Some light at the end of the tunnel finally arrived today for the beleaguered UK economy in the form of the EY Item Club’s forecast for the year ahead. It has been one-way traffic against the Pound for some time much to the anguish of any Sterling sellers.

As widely expected, the Pound has been on the slide against the US Dollar from as far back as June last year when it topped out at 1.5879. The depreciation has gathered pace since the Federal Reserve raised interest rates in December with the market now trading in the low 1.40s; the lowest level since March 2009.

Against the single currency, in mid-November Sterling was trading at 1.43 – just a cent shy of the 8 year high – but has now tumbled to a 12 month low. Current exchange rates can be found in the low 1.30s and may yet fall further in to the high 1.20s. Last week Barclays revised its forecasts down although still see the Pound recovering to 1.38 and then 1.43 in Q2 and Q3 respectively this year. Reason for optimism perhaps but this offers little solace to those with an immediate need to transfer money.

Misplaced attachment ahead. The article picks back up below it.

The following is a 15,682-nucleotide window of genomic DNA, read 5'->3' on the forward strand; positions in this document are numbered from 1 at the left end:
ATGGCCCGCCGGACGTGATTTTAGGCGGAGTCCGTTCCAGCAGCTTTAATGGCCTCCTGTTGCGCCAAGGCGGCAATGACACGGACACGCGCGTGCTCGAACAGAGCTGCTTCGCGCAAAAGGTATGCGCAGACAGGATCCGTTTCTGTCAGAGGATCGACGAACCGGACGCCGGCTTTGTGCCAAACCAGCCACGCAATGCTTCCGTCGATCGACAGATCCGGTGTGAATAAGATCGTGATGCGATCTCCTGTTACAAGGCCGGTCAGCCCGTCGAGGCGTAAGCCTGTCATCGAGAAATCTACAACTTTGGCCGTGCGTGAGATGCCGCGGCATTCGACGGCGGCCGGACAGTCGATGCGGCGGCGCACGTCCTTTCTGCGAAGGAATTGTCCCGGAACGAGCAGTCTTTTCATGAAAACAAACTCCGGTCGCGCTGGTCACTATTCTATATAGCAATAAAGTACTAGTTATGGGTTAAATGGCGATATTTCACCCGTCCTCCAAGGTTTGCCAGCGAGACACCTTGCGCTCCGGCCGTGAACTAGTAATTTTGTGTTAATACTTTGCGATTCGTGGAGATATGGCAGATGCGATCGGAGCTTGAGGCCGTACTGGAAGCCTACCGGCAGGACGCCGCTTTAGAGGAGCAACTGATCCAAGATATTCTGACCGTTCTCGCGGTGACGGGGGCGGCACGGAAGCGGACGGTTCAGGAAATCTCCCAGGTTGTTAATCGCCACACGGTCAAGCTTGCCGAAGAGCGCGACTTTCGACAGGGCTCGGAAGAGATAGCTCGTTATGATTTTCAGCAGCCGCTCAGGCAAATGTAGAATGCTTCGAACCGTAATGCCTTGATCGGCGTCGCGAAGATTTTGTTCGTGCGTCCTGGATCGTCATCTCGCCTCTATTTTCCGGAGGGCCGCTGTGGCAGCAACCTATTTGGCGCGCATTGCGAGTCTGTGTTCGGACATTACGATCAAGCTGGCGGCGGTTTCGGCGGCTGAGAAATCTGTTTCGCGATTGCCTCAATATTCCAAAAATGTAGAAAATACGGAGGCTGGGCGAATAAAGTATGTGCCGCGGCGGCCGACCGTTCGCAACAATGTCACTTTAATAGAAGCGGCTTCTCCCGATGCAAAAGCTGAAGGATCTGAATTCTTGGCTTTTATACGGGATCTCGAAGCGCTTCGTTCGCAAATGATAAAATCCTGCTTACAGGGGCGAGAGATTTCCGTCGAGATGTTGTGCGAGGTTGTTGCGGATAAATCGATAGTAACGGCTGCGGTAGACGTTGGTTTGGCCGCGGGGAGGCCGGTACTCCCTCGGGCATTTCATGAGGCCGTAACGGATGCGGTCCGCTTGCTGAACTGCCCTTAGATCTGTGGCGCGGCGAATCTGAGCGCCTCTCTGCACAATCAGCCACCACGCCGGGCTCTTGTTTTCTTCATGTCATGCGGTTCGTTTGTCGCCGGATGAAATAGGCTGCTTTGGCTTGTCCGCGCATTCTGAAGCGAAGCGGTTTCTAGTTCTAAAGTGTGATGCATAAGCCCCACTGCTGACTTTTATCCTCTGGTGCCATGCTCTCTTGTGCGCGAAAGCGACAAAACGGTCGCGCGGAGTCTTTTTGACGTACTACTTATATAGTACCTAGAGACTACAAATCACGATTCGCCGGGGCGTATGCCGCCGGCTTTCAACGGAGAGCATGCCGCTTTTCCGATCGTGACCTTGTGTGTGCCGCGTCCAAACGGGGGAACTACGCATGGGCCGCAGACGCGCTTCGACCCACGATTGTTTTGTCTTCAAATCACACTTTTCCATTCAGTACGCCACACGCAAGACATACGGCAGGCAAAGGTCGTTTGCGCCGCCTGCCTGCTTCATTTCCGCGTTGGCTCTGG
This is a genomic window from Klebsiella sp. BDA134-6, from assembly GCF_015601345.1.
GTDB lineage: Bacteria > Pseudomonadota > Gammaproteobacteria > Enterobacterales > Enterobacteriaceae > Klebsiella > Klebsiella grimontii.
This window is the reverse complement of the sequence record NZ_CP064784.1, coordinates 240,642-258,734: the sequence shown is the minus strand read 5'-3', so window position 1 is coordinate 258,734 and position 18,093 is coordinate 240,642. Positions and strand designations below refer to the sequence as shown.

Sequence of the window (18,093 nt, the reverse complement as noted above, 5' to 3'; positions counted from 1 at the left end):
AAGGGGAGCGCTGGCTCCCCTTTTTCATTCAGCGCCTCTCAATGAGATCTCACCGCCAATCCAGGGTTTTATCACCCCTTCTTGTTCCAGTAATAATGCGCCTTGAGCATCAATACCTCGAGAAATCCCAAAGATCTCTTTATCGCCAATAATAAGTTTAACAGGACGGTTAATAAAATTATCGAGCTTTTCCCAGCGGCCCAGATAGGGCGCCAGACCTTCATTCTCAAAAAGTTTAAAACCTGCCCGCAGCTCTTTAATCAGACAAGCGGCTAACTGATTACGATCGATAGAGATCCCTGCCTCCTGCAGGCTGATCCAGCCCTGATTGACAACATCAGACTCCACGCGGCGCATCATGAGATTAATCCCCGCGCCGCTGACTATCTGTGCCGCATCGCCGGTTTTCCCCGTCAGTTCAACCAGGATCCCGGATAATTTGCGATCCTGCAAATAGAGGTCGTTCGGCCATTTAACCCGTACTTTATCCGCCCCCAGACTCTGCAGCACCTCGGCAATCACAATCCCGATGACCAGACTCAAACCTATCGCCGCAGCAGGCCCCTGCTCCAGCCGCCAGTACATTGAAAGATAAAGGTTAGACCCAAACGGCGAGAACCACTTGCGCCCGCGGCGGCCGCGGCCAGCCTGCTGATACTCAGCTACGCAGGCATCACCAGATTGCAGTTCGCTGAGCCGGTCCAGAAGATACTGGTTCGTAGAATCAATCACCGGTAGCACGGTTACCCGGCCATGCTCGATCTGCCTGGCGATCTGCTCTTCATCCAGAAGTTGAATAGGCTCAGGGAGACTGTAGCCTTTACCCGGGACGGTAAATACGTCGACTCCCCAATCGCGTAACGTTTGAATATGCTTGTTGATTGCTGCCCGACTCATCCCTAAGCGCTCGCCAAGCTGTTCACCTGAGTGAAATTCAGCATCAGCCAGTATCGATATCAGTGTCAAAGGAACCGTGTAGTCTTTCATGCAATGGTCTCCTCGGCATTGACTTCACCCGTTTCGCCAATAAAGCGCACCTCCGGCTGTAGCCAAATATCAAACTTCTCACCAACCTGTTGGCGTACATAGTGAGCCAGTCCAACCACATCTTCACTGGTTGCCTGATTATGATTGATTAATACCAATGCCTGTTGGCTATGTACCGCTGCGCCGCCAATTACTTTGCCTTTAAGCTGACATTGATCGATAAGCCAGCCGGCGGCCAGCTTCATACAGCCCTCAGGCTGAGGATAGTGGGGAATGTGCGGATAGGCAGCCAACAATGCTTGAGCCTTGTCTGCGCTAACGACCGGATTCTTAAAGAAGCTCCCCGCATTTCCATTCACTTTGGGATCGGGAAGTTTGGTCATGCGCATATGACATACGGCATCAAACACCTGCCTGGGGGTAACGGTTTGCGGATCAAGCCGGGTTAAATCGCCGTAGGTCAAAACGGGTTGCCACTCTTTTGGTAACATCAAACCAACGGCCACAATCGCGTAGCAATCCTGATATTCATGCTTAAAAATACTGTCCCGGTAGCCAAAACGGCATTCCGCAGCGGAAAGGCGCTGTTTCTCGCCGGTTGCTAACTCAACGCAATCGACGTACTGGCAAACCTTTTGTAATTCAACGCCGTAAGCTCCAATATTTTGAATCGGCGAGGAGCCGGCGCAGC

Barclays view perhaps matches that of the Item Club which predicts a 2.6% growth in GDP, up from 2.2% last year. This is based on an expected increase in consumer spending up 2.8% as a result of low inflation and the Chancellor’s decision in his Autumn statement to postpone cuts in tax credits. As Peter Spencer, the Item Club’s Chief Economic Adviser explained;

“The consumer had a welcome holiday from inflation and austerity in 2015, and, until recently, this had looked set to come to an end. However, the combination of further falls in commodity prices and the money that the Chancellor found behind the sofa for his Autumn statement ‘give aways’ means that this holiday will be extended into this year.”

While positive, the forecast still identifies clear risks in the 12 months ahead. The geo-political tensions in the Middle East, be they humanitarian or oil based, will have to be monitored carefully. Ongoing uncertainty with China is also a concern. UK exports have already been adversely affected although a silver lining has been provided by rising numbers in the US and EU. Closer to home, the EU referendum has been singled as having the potential to cause disruption.

Inflation is expected to remain well below the Bank of England’s 2% target reaching just 1% by the end of the year, which may stay the MPC’s hand yet further in regards an interest rate hike. 2017 is seen by the Item Club as the year that inflation and austerity return slowing GDP growth to 2.3% and then to 2.2% the year after.